I haven't always wanted to grow my own food. I didn't even really understand where food came from for a while (besides that it came from farmers). As I started reading about nutrition and started cooking for myself, I wanted to see and be a part of the entire cycle of seed, plant, harvest, eat.
I read a little about gardening, but any gardener will tell you, the best learnings come from your garden (your success and failures), not from a book. Every garden is different, as is every gardener. You may have a patio with a couple pots or an acre of tilled soil. That dirt could have come from a bag or be rocky clay like mine was. I wanted to pass on my learnings because failure can be hard to overcome and can kill all motivation to grow your own food. But with these few tips, hopefully you'll bypass any setbacks and have success from year one!
2. You can use fertilizer and still grow things organically! I was so scared to use fertilizer when I started. Just the thought of whatever the plant eats will be in the vegetable which I will eat... ick! Well, my plants didn't grow because they didn't have enough nutrients in my awful dirt. I grabbed some organic fertilizer the next year and had much better results! Now I add it once when I'm planting and once mid growing season.
3. Don't neglect your garden halfway through! This one is still hard for me... I put it quite a bit of energy in the beginning; planting, weeding, watering, observing. Then summer comes and I want to do other things. The dirt dries up, the weeds take over, and the vegetables that are growing are forgotten. So pick a day of the week and spend 30 minutes watering and weeding. You'll know what's going on in your garden and harvest a lot more.
4. There are good and bad bugs. Some bugs can eat away at your entire garden if they invite their friends... others make your garden possible. Worms, ladybugs, fireflies, and pollinators (bees, butterflies, etc) are all garden friends. Slugs, caterpillars, grasshoppers, aphids, and most beetles are all trying to eat things in your garden before you do. Spray them off with a hose or use an organic insecticide (but not within one week of harvesting), I use diluted neem oil.
5. Most vegetables need one inch of water per week. If you have your plants in pots, it dehydrates faster, so water at least twice a week. And fully saturate the soil you're watering. The deeper the water grows, the deeper the roots grow. The deeper the roots, the bigger the plant. The bigger the plant, the more veggies you'll get! Also, if the water is underneath the surface, the sun can't zap it away.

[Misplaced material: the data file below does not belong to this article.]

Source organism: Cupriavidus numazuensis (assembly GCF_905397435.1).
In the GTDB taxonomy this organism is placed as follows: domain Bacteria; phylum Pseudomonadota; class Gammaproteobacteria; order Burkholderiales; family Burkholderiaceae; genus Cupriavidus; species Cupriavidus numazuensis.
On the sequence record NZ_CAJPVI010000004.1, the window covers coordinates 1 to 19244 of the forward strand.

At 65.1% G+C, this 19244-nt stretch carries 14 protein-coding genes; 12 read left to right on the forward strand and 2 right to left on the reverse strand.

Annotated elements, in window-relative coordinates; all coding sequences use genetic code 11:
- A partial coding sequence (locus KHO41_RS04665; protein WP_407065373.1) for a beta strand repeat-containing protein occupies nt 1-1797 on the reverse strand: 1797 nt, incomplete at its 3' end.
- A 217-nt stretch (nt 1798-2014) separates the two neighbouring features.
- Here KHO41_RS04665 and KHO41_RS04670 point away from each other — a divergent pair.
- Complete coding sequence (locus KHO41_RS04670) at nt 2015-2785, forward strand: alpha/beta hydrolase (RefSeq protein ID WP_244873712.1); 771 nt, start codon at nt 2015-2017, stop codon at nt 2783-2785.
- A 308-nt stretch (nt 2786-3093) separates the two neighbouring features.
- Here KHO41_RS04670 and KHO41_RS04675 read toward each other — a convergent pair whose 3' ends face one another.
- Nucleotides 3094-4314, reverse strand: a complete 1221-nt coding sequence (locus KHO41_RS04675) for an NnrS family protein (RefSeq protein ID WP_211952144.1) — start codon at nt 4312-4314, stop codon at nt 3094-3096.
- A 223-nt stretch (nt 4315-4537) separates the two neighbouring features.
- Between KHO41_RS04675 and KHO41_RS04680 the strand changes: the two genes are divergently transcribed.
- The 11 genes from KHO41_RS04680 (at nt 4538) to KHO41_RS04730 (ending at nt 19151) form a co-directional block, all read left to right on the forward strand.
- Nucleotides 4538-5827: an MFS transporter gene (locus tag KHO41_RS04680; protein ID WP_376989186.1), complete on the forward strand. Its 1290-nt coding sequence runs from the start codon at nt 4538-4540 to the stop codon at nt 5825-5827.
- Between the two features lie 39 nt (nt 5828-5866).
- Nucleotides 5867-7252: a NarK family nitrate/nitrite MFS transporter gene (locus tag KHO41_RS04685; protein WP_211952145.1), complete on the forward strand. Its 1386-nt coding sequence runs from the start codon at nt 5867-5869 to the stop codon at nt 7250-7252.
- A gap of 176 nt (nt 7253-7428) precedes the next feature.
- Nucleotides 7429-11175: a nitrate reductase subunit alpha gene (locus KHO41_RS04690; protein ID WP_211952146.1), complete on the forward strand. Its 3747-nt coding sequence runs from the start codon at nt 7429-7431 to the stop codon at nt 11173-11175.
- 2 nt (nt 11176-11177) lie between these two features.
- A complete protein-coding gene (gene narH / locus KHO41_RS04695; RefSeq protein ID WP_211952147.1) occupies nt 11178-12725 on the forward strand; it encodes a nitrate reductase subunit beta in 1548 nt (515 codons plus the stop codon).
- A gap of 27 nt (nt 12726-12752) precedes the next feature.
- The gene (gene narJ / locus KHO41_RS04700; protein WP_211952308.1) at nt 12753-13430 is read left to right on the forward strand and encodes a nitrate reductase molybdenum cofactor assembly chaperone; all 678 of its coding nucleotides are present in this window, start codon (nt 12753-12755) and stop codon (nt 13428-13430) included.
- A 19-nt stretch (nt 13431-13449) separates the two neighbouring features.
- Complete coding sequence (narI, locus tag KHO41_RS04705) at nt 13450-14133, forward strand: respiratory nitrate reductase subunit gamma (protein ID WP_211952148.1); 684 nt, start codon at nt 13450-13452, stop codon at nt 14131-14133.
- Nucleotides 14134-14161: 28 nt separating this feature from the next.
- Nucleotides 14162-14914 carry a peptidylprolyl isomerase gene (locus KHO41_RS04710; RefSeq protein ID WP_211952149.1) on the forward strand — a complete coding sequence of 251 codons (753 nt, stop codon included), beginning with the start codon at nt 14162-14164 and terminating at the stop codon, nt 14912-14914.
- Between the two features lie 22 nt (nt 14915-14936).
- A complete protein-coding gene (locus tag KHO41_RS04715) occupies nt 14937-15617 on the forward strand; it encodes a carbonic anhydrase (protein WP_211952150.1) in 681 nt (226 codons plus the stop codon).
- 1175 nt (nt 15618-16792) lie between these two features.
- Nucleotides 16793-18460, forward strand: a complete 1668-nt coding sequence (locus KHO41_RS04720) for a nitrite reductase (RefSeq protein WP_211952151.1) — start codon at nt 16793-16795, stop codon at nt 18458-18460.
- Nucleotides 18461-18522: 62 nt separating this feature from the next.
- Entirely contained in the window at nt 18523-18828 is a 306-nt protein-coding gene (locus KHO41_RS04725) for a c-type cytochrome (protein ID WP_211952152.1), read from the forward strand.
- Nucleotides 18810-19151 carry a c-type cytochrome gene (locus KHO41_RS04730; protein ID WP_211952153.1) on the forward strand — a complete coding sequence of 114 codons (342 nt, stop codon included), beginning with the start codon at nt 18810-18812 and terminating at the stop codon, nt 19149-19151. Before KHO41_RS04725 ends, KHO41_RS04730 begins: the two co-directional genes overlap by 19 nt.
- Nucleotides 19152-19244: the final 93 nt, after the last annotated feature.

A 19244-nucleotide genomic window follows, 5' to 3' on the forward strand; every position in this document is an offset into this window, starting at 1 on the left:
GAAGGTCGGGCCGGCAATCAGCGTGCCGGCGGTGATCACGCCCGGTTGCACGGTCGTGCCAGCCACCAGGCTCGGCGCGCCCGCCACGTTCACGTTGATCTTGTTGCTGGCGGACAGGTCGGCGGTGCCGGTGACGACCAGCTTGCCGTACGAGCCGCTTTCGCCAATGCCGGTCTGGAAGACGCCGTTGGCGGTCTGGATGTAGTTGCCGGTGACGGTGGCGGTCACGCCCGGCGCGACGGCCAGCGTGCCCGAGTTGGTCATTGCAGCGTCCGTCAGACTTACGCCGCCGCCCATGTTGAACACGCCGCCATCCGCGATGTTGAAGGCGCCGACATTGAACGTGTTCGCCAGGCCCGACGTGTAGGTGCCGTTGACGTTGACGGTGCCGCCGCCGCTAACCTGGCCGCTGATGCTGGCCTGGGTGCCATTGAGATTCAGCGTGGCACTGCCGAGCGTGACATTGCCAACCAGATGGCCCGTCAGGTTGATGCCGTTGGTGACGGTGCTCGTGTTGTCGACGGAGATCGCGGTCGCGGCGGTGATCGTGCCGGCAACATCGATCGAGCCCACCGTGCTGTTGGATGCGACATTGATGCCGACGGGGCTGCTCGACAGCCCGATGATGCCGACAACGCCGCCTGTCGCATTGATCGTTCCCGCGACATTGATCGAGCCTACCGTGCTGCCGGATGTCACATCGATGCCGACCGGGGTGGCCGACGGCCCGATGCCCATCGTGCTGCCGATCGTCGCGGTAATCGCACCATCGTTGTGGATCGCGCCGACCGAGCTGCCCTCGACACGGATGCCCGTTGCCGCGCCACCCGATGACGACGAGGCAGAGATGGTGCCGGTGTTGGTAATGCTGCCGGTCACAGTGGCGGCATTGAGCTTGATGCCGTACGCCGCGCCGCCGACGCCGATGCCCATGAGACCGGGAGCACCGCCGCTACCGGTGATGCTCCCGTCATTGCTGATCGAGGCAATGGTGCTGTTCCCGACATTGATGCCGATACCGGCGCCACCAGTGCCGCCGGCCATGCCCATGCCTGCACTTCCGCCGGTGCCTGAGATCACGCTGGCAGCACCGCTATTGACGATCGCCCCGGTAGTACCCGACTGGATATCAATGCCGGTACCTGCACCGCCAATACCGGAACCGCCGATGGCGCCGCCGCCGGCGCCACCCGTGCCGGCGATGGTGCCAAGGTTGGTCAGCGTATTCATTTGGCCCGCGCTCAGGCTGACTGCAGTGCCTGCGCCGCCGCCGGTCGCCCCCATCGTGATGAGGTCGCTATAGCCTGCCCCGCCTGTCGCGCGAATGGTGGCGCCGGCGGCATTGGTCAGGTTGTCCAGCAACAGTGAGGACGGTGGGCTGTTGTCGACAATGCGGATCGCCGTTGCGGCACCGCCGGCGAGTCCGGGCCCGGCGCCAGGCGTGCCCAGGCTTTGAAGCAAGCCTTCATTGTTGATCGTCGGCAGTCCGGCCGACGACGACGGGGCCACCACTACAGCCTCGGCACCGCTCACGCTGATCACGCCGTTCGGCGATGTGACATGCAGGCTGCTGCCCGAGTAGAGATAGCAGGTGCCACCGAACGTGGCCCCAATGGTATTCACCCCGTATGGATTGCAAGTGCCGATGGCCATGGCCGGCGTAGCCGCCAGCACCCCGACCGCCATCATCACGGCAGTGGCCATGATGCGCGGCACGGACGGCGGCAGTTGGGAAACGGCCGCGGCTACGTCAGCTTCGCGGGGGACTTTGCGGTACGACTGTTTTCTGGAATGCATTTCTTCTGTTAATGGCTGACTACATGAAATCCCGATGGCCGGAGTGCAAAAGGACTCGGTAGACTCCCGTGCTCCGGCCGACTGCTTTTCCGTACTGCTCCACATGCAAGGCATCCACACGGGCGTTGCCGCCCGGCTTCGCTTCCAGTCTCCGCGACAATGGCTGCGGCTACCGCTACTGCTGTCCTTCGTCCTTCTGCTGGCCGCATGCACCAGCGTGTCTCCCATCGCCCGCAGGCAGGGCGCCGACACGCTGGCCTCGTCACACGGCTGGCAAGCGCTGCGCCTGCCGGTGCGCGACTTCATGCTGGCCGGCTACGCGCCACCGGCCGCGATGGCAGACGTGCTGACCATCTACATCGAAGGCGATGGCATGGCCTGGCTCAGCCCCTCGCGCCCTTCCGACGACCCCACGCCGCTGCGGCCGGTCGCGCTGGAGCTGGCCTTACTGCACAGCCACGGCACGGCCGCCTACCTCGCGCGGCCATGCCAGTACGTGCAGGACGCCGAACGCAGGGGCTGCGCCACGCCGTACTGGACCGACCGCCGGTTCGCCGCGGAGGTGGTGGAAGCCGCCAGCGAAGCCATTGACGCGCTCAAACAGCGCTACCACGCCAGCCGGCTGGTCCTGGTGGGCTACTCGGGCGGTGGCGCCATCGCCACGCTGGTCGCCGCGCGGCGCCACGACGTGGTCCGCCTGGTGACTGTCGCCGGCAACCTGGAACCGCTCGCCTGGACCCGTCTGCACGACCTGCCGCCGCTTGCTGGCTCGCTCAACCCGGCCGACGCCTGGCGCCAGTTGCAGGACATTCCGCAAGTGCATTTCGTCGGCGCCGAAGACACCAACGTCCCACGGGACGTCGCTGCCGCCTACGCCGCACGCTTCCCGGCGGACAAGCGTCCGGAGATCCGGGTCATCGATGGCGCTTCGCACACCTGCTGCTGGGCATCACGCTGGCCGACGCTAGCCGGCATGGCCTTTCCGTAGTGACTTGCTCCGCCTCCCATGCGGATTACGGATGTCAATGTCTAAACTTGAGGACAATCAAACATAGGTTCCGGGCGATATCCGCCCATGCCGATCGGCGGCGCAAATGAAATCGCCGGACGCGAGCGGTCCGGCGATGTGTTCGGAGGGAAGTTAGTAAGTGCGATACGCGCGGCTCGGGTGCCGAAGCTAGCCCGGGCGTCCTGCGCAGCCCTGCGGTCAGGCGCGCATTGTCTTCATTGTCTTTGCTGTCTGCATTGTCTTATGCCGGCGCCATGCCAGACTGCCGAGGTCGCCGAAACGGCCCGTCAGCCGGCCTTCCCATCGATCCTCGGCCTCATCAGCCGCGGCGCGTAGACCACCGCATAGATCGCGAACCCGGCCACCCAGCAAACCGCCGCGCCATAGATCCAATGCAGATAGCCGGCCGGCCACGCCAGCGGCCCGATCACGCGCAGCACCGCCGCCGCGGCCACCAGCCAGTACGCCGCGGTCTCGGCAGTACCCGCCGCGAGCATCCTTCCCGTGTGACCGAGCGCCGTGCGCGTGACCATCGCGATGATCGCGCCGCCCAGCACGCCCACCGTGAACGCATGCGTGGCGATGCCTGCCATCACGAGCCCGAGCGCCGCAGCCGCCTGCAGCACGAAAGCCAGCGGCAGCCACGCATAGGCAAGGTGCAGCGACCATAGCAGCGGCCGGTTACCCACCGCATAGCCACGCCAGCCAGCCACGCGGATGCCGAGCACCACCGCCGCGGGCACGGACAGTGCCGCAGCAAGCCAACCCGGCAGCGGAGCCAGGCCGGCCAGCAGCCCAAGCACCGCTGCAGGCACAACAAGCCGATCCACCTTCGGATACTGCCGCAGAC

6. When planting, dig deep. Especially with clay or rocky soil, when you dig out a hole that is deeper and wider than the plant actually needs, you have loosened up that soil so its roots can easily grow down and out making a stronger plant. Add some fertilizer at the bottom mixed with some loose soil... and those roots will reach down for it!
7. You might need a fence. If you have deer, rabbits, or dogs in your yard, you have just planted a buffet. I tried scarecrows, shiny items, noisy stuff, fake snakes, dog fur... so many things to keep the deer away. Nothing works quite as well as a cheap wire fence.
8. Know how much sun your garden will get. If your garden location doesn't get much sun, chances are good that you won't have much luck with tomatoes, peppers, or eggplant. If it gets full sun... you're lettuce and cabbage will bolt before you can harvest anything leaving bitter greens (but your tomatoes will be prolific!).
Now that you have the tips, you'll need some tools. Gardening should be a "cheap" hobby. As with any hobby, it's easy to spend more money than necessary. Here are four tools you will need to start...
link to my shovel (which I looove)
And a couple that come in handy...
Gardening is great for giving you time to think and reflect. It's almost like meditation, but you're getting your hands dirty and fresh food. The past several years I have spent gardening has really made me feel closer to my food. Not just the stuff I grow myself, but knowing and understanding how the whole cycle works increases your appreciation of all food!